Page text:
Project description:Oceanic mesoscale eddies with horizontal scales of 50-300?km are the most energetic form of flows in the ocean. They are the oceanic analogues of atmospheric storms and are effective transporters of heat, nutrients, dissolved carbon, and other biochemical materials in the ocean. Although oceanic eddies have been ubiquitously observed in the world oceans since 1960s, our understanding of their three-dimensional (3D) structure, generation, and dissipation remains fragmentary due to lack of systematic full water-depth measurements. To bridge this knowledge gap, we designed and conducted a multi-months field campaign, called the South China Sea Mesoscale Eddy Experiment (S-MEE), in the northern South China Sea in 2013/2014. The S-MEE for the first time captured full-depth 3D structures of an anticyclonic and cyclonic eddy pair, which are characterized by a distinct vertical tilt of their axes. By observing the eddy evolution at an upstream versus downstream location and conducting an eddy energy budget analysis, the authors further proposed that generation of submesoscale motions most likely constitutes the dominant dissipation mechanism for the observed eddies.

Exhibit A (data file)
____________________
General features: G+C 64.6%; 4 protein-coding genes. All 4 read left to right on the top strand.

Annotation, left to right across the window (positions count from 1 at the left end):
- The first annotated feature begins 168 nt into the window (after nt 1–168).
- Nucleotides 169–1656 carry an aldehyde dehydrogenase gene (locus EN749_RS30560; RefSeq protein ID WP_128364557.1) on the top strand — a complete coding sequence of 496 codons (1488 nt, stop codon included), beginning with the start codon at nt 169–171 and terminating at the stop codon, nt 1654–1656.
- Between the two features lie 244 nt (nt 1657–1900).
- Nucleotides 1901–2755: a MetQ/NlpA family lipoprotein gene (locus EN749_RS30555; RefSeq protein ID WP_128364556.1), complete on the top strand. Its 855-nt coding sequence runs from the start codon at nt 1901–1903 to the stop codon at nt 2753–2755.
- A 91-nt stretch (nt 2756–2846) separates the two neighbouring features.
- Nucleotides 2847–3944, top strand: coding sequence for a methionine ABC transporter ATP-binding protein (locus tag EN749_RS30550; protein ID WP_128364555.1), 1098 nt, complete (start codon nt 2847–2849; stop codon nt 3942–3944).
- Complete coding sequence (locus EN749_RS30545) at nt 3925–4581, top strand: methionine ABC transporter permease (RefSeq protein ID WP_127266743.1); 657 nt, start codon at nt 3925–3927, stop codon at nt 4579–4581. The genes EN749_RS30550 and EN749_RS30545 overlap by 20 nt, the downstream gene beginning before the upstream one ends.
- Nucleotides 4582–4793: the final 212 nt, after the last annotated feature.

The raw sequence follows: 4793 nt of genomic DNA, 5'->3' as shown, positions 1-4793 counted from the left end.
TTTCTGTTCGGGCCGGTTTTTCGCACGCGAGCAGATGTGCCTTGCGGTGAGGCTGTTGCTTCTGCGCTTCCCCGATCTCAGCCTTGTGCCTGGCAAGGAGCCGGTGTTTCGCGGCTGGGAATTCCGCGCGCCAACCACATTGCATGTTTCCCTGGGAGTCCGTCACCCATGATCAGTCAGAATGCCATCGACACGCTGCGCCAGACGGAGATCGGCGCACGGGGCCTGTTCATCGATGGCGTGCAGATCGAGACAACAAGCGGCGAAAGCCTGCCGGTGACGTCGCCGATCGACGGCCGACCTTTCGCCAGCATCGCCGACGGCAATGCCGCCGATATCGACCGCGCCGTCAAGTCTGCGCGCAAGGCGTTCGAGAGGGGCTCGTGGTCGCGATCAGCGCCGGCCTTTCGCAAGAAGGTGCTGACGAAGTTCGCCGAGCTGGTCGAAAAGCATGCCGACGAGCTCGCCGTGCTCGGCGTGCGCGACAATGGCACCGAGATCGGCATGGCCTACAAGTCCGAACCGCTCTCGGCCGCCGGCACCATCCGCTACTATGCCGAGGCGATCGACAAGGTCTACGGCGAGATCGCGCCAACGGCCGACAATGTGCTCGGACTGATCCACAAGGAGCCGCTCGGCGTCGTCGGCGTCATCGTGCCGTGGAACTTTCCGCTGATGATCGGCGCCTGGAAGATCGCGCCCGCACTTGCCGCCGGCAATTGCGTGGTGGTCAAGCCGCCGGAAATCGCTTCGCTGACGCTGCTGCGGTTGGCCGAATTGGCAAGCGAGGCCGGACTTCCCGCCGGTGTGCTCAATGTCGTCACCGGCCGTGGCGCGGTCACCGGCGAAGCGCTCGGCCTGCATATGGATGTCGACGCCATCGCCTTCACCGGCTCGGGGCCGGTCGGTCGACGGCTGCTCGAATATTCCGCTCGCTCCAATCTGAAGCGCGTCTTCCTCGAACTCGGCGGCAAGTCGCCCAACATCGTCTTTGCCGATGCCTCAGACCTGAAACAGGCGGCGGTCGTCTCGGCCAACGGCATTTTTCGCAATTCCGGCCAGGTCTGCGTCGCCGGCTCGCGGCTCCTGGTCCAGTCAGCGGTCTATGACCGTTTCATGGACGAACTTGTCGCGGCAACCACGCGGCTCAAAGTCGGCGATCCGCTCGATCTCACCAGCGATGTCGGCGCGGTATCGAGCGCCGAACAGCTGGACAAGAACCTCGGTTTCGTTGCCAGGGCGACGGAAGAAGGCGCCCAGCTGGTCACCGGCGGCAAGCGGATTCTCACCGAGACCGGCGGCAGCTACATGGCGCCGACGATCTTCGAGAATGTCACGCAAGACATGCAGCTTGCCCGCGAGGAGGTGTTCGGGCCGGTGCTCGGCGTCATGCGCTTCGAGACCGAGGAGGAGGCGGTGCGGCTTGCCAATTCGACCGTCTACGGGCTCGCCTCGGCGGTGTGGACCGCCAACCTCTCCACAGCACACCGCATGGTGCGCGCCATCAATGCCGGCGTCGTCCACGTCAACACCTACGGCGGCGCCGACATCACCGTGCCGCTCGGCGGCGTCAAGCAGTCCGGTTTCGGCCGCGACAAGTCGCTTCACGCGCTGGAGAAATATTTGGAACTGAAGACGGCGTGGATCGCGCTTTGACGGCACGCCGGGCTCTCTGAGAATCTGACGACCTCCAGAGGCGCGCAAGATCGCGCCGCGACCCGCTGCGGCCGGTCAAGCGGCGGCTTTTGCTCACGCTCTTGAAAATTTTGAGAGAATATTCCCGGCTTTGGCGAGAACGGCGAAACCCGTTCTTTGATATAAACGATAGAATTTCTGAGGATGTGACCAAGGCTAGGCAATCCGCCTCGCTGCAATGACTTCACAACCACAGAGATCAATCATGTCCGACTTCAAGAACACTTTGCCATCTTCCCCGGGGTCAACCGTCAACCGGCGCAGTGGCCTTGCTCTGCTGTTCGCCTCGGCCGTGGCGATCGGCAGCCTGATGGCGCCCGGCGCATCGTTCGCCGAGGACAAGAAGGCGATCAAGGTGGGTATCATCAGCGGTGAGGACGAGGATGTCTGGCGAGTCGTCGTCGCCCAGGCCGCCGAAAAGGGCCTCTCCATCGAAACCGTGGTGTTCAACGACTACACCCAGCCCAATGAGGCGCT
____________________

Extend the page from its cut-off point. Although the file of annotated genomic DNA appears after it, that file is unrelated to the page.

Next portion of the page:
Project description:High-resolution satellite measurements of surface winds and sea-surface temperature (SST) reveal strong coupling between meso-scale ocean eddies and near-surface atmospheric flow over eddy-rich oceanic regions, such as the Kuroshio and Gulf Stream, highlighting the importance of meso-scale oceanic features in forcing the atmospheric planetary boundary layer (PBL). Here, we present high-resolution regional climate modeling results, supported by observational analyses, demonstrating that meso-scale SST variability, largely confined in the Kuroshio-Oyashio confluence region (KOCR), can further exert a significant distant influence on winter rainfall variability along the U.S. Northern Pacific coast. The presence of meso-scale SST anomalies enhances the diabatic conversion of latent heat energy to transient eddy energy, intensifying winter cyclogenesis via moist baroclinic instability, which in turn leads to an equivalent barotropic downstream anticyclone anomaly with reduced rainfall. The finding points to the potential of improving forecasts of extratropical winter cyclones and storm systems and projections of their response to future climate change, which are known to have major social and economic impacts, by improving the representation of ocean eddy-atmosphere interaction in forecast and climate models.